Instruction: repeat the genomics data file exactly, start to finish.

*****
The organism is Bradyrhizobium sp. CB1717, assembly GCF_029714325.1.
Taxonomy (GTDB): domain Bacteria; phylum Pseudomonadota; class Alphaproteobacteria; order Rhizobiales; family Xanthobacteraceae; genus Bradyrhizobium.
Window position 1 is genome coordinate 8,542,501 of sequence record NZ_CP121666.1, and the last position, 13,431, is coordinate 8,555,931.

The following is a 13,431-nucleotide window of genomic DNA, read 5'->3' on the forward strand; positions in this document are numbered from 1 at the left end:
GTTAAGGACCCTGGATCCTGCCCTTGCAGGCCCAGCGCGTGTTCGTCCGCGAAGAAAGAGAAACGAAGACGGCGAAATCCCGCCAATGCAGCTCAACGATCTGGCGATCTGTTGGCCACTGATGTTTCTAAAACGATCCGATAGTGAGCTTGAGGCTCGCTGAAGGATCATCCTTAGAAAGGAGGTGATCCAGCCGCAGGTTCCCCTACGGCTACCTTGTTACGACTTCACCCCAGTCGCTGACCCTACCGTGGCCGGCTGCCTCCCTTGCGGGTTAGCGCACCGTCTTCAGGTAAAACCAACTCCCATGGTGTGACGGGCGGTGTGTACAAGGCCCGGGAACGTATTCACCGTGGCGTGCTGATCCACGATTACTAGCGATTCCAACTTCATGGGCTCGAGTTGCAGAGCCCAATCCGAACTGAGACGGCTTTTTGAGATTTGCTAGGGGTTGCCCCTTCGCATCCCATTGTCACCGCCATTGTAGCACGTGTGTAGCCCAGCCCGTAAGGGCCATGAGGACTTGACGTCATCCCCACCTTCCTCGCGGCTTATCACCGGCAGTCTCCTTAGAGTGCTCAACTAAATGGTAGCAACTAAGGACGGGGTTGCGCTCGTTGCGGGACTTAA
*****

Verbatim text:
The organism is Bradyrhizobium sp. CB1717, assembly GCF_029714325.1.
Taxonomy (GTDB): domain Bacteria; phylum Pseudomonadota; class Alphaproteobacteria; order Rhizobiales; family Xanthobacteraceae; genus Bradyrhizobium.
Window position 1 is genome coordinate 8,542,501 of sequence record NZ_CP121666.1, and the last position, 13,431, is coordinate 8,555,931.

The following is a 13,431-nucleotide window of genomic DNA, read 5'->3' on the forward strand; positions in this document are numbered from 1 at the left end:
GTTAAGGACCCTGGATCCTGCCCTTGCAGGCCCAGCGCGTGTTCGTCCGCGAAGAAAGAGAAACGAAGACGGCGAAATCCCGCCAATGCAGCTCAACGATCTGGCGATCTGTTGGCCACTGATGTTTCTAAAACGATCCGATAGTGAGCTTGAGGCTCGCTGAAGGATCATCCTTAGAAAGGAGGTGATCCAGCCGCAGGTTCCCCTACGGCTACCTTGTTACGACTTCACCCCAGTCGCTGACCCTACCGTGGCCGGCTGCCTCCCTTGCGGGTTAGCGCACCGTCTTCAGGTAAAACCAACTCCCATGGTGTGACGGGCGGTGTGTACAAGGCCCGGGAACGTATTCACCGTGGCGTGCTGATCCACGATTACTAGCGATTCCAACTTCATGGGCTCGAGTTGCAGAGCCCAATCCGAACTGAGACGGCTTTTTGAGATTTGCTAGGGGTTGCCCCTTCGCATCCCATTGTCACCGCCATTGTAGCACGTGTGTAGCCCAGCCCGTAAGGGCCATGAGGACTTGACGTCATCCCCACCTTCCTCGCGGCTTATCACCGGCAGTCTCCTTAGAGTGCTCAACTAAATGGTAGCAACTAAGGACGGGGTTGCGCTCGTTGCGGGACTTAA